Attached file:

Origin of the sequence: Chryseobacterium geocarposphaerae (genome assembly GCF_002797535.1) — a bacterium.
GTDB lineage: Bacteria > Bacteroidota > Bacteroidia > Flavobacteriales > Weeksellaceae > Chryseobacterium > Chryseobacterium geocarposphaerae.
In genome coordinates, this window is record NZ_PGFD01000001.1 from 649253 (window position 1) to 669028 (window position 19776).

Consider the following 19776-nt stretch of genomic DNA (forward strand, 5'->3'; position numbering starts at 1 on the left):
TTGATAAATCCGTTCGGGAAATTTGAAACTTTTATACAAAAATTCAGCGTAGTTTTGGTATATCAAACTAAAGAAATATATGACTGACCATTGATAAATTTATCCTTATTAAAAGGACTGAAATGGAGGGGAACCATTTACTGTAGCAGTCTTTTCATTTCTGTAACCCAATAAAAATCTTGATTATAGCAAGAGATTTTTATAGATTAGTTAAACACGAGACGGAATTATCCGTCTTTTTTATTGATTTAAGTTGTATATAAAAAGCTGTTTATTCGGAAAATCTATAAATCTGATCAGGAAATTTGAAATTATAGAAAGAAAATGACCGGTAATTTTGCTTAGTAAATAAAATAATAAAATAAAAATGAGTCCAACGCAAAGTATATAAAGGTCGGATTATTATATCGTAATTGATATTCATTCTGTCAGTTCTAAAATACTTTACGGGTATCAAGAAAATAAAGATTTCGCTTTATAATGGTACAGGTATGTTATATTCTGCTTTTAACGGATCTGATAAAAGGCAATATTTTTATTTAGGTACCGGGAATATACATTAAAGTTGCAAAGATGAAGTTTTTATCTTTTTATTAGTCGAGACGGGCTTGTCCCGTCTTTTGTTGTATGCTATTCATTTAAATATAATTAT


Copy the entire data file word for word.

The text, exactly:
Origin of the sequence: Chryseobacterium geocarposphaerae (genome assembly GCF_002797535.1) — a bacterium.
GTDB lineage: Bacteria > Bacteroidota > Bacteroidia > Flavobacteriales > Weeksellaceae > Chryseobacterium > Chryseobacterium geocarposphaerae.
In genome coordinates, this window is record NZ_PGFD01000001.1 from 649253 (window position 1) to 669028 (window position 19776).

Consider the following 19776-nt stretch of genomic DNA (forward strand, 5'->3'; position numbering starts at 1 on the left):
TTGATAAATCCGTTCGGGAAATTTGAAACTTTTATACAAAAATTCAGCGTAGTTTTGGTATATCAAACTAAAGAAATATATGACTGACCATTGATAAATTTATCCTTATTAAAAGGACTGAAATGGAGGGGAACCATTTACTGTAGCAGTCTTTTCATTTCTGTAACCCAATAAAAATCTTGATTATAGCAAGAGATTTTTATAGATTAGTTAAACACGAGACGGAATTATCCGTCTTTTTTATTGATTTAAGTTGTATATAAAAAGCTGTTTATTCGGAAAATCTATAAATCTGATCAGGAAATTTGAAATTATAGAAAGAAAATGACCGGTAATTTTGCTTAGTAAATAAAATAATAAAATAAAAATGAGTCCAACGCAAAGTATATAAAGGTCGGATTATTATATCGTAATTGATATTCATTCTGTCAGTTCTAAAATACTTTACGGGTATCAAGAAAATAAAGATTTCGCTTTATAATGGTACAGGTATGTTATATTCTGCTTTTAACGGATCTGATAAAAGGCAATATTTTTATTTAGGTACCGGGAATATACATTAAAGTTGCAAAGATGAAGTTTTTATCTTTTTATTAGTCGAGACGGGCTTGTCCCGTCTTTTGTTGTATGCTATTCATTTAAATATAATTAT